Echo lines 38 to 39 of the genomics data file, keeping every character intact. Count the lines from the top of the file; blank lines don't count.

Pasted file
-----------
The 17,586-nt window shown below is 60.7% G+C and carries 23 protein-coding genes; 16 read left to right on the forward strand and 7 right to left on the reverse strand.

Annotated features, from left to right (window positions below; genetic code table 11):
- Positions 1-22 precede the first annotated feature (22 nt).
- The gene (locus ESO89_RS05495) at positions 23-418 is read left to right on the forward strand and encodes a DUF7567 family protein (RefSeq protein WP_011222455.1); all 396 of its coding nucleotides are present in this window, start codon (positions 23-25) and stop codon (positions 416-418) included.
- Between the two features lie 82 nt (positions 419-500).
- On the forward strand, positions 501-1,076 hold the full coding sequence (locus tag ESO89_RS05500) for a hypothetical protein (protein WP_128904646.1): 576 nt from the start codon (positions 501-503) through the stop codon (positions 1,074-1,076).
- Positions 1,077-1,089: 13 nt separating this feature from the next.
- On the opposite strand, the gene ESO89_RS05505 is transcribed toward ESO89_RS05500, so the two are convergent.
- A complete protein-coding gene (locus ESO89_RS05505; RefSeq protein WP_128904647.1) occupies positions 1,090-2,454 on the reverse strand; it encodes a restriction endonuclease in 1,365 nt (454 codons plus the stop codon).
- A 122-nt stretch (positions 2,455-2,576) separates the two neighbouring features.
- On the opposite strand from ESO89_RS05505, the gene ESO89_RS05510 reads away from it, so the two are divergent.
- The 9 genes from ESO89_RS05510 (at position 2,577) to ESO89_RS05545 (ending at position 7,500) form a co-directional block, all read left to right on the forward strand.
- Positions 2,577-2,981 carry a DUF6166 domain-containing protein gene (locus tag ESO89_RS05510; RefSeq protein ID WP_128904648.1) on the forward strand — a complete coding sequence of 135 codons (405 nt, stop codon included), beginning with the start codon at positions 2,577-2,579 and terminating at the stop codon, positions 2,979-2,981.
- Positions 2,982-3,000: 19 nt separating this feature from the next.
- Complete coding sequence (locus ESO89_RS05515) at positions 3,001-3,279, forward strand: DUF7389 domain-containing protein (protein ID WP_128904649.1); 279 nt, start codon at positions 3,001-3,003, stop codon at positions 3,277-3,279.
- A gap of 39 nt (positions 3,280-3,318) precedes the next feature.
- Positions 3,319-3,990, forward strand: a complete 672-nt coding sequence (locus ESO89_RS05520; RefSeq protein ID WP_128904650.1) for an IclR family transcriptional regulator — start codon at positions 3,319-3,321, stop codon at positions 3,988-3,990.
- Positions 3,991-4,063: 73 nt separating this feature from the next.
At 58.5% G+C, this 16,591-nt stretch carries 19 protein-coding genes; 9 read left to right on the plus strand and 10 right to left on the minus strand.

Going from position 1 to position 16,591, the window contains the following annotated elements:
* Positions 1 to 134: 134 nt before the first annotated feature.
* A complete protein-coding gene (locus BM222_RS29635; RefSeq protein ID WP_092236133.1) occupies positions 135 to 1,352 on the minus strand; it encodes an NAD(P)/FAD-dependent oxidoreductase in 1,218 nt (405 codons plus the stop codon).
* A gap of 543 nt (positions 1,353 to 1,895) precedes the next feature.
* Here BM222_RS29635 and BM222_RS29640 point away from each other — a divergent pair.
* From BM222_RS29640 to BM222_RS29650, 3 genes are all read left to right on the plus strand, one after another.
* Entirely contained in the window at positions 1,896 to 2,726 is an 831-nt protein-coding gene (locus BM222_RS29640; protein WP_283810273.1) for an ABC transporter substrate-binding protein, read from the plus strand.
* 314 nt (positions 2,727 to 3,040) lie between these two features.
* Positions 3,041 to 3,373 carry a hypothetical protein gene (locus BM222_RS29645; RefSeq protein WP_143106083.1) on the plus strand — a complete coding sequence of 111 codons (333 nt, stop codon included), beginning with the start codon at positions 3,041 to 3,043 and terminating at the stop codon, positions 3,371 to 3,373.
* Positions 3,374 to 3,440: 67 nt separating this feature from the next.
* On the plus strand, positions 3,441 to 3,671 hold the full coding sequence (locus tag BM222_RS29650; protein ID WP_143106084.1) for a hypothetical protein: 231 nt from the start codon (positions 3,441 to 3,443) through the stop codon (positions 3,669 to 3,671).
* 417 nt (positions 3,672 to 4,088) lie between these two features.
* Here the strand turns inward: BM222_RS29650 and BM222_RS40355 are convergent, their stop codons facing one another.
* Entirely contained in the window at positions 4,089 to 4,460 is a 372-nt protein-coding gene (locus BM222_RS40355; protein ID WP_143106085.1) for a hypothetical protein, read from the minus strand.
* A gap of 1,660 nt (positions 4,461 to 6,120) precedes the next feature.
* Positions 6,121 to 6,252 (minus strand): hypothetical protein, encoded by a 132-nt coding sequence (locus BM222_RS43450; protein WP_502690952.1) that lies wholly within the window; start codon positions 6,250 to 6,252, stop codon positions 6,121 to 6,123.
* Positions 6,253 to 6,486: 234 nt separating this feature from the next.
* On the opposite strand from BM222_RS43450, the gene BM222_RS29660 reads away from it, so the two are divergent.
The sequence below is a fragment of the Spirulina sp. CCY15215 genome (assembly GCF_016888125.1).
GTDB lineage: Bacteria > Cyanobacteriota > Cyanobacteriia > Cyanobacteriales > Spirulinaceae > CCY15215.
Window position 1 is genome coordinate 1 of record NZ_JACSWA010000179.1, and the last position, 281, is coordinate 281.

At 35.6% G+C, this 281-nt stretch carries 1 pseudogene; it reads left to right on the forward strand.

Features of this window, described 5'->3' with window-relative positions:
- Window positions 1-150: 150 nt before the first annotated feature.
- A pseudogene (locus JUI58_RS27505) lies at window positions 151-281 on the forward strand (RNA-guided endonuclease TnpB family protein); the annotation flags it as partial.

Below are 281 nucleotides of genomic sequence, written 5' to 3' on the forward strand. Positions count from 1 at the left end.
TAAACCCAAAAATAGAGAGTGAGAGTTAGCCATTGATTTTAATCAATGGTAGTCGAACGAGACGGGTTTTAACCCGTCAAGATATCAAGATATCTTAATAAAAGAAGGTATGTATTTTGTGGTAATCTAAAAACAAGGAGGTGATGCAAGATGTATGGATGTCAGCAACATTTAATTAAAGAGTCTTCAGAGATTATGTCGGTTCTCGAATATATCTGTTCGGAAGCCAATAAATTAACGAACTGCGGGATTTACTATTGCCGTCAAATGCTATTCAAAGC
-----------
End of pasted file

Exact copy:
The sequence below is a fragment of the Spirulina sp. CCY15215 genome (assembly GCF_016888125.1).
GTDB lineage: Bacteria > Cyanobacteriota > Cyanobacteriia > Cyanobacteriales > Spirulinaceae > CCY15215.